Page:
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17-Hydroxycorticosteroids Urine Test

Last updated May 10, 2019

Approved by: Krish Tangella MD, MBA, FCAP

The 17-Hydroxycorticosteroids Urine Test measures levels of 17-OHCS in urine. It is used to detect abnormalities in glucocorticoid hormone production and function.


What are the other Names for this Test? (Equivalent Terms)

  • 17-OHCS Urine Levels Test
  • Corticoids 17-OH Urine Levels Test
  • Porter-Silber Chromogens Urine Levels Test

What is the 17-Hydroxycorticosteroids Urine Test? (Background Information)

  • 17-Hydroxycorticosteroids (17-OHCS) are breakdown products of cortisol and other adrenocorticotropic hormones (ACTHs)
  • Cortisol is a glucocorticoid stress hormone important for its anti-inflammatory effects. It also releases stored nutrients for immediate use
  • Cortisol is secreted by the adrenal glands, which are two pyramid-shaped organs that each sit atop each kidney. Secretion occurs upon stimulation by ACTH from the pituitary gland
  • Glucocorticoids, such as cortisol, are released when the body is in a state of physical or mental exertion. After glucocorticoids are broken down, the resulting 17-OHCS is removed from the body through urine
  • The 17-Hydroxycorticosteroids Urine Test measures levels of 17-OHCS in urine. It is used to detect abnormalities in glucocorticoid hormone production and function

What are the Clinical Indications for performing the 17-Hydroxycorticosteroids Urine Test?

Following are the clinical indications for performing the 17-Hydroxycorticosteroids Urine Test:

  • Dehydration
  • Weight loss
  • Altered mental status
  • Nausea 
  • Vomiting 
  • Diarrhea
  • Fatigue
  • Craving for salty food
  • Swelling of the face (“moon face”)
  • Altered posture (“buffalo hump”)
  • Abnormal hair growth

How is the Specimen Collected for the 17-Hydroxycorticosteroids Urine Test?

Following is the specimen collection process for 17-Hydroxycorticosteroid Urine Test:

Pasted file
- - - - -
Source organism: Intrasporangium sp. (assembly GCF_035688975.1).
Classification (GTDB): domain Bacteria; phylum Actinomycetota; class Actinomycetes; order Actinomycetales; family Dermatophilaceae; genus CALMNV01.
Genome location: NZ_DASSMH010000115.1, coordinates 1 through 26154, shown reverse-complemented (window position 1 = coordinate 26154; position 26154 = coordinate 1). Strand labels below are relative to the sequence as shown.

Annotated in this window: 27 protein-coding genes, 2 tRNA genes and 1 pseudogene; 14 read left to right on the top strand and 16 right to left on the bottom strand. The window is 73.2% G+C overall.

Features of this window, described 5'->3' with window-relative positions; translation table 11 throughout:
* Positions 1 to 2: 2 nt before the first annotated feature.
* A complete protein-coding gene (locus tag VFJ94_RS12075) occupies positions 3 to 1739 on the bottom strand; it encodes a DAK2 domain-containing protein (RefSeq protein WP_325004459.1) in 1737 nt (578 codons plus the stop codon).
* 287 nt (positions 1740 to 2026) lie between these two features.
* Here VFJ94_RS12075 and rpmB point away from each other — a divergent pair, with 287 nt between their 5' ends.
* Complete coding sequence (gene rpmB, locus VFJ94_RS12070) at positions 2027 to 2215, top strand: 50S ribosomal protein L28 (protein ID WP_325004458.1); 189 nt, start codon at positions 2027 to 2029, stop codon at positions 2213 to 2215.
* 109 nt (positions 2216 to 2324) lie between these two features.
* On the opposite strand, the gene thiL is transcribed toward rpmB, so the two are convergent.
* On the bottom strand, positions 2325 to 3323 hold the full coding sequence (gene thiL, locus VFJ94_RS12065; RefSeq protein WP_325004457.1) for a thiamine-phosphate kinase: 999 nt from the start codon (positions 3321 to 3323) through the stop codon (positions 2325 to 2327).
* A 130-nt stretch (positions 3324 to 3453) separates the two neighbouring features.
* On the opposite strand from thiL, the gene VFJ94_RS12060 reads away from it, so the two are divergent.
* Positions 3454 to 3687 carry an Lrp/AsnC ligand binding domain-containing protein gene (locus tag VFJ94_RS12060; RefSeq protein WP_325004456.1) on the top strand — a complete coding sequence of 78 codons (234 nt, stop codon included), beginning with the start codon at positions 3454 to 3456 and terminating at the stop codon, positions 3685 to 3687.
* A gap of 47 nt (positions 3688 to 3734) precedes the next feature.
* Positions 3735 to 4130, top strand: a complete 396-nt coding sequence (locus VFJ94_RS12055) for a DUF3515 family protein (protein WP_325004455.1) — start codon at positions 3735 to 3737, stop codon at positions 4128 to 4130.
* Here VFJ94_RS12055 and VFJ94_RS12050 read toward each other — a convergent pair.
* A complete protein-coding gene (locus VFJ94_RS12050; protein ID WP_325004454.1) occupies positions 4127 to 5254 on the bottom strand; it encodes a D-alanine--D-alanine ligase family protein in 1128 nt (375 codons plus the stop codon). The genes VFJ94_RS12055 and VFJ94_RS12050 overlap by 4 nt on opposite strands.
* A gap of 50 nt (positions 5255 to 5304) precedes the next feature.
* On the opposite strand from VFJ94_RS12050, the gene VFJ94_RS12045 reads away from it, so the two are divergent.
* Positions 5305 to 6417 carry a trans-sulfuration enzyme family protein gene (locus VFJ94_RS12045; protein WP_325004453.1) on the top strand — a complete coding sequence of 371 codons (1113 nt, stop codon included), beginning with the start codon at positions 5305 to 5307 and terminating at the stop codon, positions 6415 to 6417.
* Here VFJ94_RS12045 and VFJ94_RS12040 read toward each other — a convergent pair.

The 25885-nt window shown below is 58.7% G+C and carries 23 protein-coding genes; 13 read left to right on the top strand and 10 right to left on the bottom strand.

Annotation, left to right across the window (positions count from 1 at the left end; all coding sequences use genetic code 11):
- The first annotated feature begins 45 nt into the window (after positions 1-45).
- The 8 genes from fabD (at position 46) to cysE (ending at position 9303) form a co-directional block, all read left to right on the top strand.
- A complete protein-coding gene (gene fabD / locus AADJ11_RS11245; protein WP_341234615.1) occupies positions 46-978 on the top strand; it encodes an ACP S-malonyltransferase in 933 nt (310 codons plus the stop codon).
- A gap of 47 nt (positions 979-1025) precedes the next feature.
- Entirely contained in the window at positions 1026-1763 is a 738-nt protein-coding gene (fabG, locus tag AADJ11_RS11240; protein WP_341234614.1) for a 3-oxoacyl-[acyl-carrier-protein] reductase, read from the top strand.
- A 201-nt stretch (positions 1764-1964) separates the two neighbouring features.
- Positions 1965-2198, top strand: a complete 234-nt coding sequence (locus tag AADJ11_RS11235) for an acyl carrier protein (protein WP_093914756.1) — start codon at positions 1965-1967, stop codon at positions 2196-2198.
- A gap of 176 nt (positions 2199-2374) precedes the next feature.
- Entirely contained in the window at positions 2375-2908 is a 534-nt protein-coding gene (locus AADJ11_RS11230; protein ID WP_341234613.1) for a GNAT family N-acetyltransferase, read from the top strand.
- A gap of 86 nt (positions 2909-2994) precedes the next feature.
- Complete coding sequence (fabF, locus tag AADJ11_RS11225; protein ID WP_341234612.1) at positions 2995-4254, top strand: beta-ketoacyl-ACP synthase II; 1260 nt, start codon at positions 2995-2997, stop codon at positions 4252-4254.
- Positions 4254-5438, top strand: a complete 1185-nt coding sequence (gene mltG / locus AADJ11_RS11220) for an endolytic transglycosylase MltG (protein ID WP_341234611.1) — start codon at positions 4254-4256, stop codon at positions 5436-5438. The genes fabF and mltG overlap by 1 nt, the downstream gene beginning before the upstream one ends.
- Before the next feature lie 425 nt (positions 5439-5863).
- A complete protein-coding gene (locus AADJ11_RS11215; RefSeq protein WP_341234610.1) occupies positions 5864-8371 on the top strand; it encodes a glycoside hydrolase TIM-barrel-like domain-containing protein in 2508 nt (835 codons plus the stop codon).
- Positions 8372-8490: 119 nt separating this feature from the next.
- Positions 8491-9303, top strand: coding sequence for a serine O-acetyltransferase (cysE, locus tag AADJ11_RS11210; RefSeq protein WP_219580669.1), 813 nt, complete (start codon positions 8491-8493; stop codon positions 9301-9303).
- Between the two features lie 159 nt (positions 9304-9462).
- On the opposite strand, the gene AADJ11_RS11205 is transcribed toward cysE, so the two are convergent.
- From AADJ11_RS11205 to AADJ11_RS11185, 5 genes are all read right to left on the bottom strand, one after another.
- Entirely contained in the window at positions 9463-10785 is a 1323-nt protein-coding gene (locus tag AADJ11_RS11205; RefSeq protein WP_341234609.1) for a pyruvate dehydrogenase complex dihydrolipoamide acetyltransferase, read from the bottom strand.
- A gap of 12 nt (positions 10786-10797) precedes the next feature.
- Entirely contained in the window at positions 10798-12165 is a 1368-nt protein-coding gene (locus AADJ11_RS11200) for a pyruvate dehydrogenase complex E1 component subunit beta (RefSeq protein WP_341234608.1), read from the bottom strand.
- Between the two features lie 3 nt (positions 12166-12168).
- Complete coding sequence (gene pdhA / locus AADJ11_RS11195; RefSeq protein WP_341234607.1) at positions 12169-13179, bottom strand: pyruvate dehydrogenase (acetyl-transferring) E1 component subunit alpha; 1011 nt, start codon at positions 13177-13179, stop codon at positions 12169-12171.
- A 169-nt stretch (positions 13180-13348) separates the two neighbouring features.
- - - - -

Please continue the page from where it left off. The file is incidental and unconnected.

Sample required: Urine 

Process of obtaining a urine sample in adults: Urination into a sterile container over a 24-hour period.

Preparation required: No special preparation is needed prior to the test; however, one may be advised to drink 6-8 glasses of water or other fluids prior to the test.

What is the Significance of the 17-Hydroxycorticosteroids Urine Test Result?

The significance of the 17-Hydroxycorticosteroid Urine Test result is explained:

  • An elevated 17-Hydroxycorticosteroid Urine Test value may indicate:
    • Cushing’s syndrome
    • Adrenal cancer
    • Hyperpituitarism
    • Eclampsia
    • Hyperthyroidism 
  • A decreased 17-Hydroxycorticosteroid Urine Test value may indicate:
    • Addison’s disease
    • Adrogenital syndrome
    • Hypothyroidism
    • Hypopituitarism

The laboratory test results are NOT to be interpreted as results of a "stand-alone" test. The test results have to be interpreted after correlating with suitable clinical findings and additional supplemental tests/information. Your healthcare providers will explain the meaning of your tests results, based on the overall clinical scenario.

Additional and Relevant Useful Information:

  • Excessive stress prior to testing may interfere with the results of the 17-Hydroxycorticosteroid Urine Test

Certain medications that you may be currently taking may influence the outcome of the test. Hence, it is important to inform your healthcare provider of the complete list of medications (including any herbal supplements) you are currently taking. This will help the healthcare provider interpret your test results more accurately and avoid unnecessary chances of a misdiagnosis.

The following DoveMed website links are some useful resources for additional information:

https://www.dovemed.com/common-procedures/procedures-laboratory/17-hydroxyprogesterone-test/

http://www.dovemed.com/diseases-conditions/addisons-disease/

Please visit our Laboratory Procedures Center for more physician-approved health information:

http://www.dovemed.com/common-procedures/procedures-laboratory/

References and Information Sources used for the Article:


Reviewed and Approved by a member of the DoveMed Editorial Board
First uploaded: Oct. 30, 2015
Last updated: May 10, 2019